*Matusz has never faced the Red Sox and wanted to get a feel of what pitching at Fenway Park was like. So, he and Jeremy Guthrie used Thursday’s off day to go to the Red Sox game vs. the Texas Rangers. Dave Trembley said it best : he’s just a special kid.

*Tonight’s game will also be Rhyne Hughes’ Major League debut. Hughes got the nod last night and didn’t know he was in the starting lineup until he walked in to the visiting clubhouse around 4:30 p.m. ET.  The news broke thanks in part to his younger brother, Hoyt, who announced it on Rhyne’s Facebook fan page. 

*Hughes is playing first base tonight in place of Garrett Atkins, who has struggled as of late and twice left the bases loaded in Friday’s loss. Atkins said he’s not taking Hughes’ presence as anything other than a hot bat and a team who needs some offense. But it will be interesting to see what happens if Hughes starts to hit. Trembley said he will not consider Hughes in the outfield (he started to take reps out there at the team’s request this spring) so the only choice besides designated hitter is Hughes’ primary position at first base.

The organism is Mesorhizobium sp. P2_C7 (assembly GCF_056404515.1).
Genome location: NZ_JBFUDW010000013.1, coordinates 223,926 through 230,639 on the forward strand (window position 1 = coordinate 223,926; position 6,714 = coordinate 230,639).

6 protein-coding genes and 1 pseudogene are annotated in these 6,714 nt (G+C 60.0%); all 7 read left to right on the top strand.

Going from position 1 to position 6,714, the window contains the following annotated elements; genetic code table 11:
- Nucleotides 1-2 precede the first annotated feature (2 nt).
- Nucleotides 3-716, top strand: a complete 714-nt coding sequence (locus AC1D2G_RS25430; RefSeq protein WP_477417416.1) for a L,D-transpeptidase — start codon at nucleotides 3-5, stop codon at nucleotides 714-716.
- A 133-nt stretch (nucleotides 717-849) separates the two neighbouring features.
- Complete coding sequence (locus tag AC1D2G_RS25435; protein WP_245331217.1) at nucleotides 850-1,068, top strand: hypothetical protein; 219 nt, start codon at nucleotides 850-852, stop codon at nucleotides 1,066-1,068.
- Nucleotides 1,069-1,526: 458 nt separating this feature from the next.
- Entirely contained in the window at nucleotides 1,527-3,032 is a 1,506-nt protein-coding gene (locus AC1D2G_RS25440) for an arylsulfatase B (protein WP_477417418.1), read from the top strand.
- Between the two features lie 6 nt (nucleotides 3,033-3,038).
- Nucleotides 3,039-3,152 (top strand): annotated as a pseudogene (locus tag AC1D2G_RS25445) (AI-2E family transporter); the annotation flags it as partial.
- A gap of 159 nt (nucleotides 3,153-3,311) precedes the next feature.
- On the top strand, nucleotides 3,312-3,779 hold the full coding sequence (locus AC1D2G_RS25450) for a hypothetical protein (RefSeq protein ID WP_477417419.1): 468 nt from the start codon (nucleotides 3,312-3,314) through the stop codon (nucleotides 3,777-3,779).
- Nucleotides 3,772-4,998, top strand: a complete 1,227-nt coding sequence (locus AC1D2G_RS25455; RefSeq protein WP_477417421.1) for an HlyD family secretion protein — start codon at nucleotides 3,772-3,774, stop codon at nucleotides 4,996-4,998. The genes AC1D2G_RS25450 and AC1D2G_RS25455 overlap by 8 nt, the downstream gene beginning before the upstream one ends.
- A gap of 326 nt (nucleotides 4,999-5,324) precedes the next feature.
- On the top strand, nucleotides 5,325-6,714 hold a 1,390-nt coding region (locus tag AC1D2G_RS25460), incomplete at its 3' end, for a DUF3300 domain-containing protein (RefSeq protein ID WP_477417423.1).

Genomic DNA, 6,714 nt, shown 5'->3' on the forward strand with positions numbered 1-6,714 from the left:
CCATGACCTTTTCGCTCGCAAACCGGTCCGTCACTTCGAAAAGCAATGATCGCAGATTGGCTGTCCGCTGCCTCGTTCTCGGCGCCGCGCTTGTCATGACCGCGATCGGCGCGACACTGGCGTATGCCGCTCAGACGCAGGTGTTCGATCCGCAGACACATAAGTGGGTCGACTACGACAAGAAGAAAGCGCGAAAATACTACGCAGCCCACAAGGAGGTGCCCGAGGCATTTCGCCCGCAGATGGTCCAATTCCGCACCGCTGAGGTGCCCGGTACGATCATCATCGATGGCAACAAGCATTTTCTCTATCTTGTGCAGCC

*Koji Uehara threw an inning today and will go to Double-A Bowie on a rehab assignment starting April 27. He will also throw on the 29th and there are no plans beyond that right now.


ORIOLES LINEUP
LOU MONTANEZ LF
ADAM JONES CF
NICK MARKAKIS RF
MIGUEL TEJADA 3B
MATT WIETERS C
LUKE SCOTT DH
TY WIGGINTON 2B
RHYNE HUGHES 1B
CESAR IZTURIS SS

BRIAN MATUSZ SP

RED SOX LINEUP
MARCO SCUTARO SS
DUSTIN PEDROIA 2B
VICTOR MARTINEZ DH
KEVIN YOUKILIS 1B
MIKE LOWELL 3B
JASON VARITEK C
BILL HALL RF
JEREMY HERMIDA LF
DARNELL MCDONALD CF

JOHN LACKEY SP

Hughes to join the O's

In desperate need of an offensive shakeup, the Orioles summoned outfielder Rhyne Hughes from Triple-A Norfolk late Friday night. Hughes, who also plays first base, is on his way to join the team in Boston.

A former Rays prospect, Hughes was acquired as the player to be named in the deal that sent Gregg Zaun to Tampa Bay. The 26-year-old wields a powerful bat, but he is also a high-strikeout hitter. He is lighting up Triple-A pitching and, despite an 0-for-3 performance for Norfolk on Friday, is hitting .353 with three homers and 11 RBIs in 15 games. He also has a .667 slugging percentage.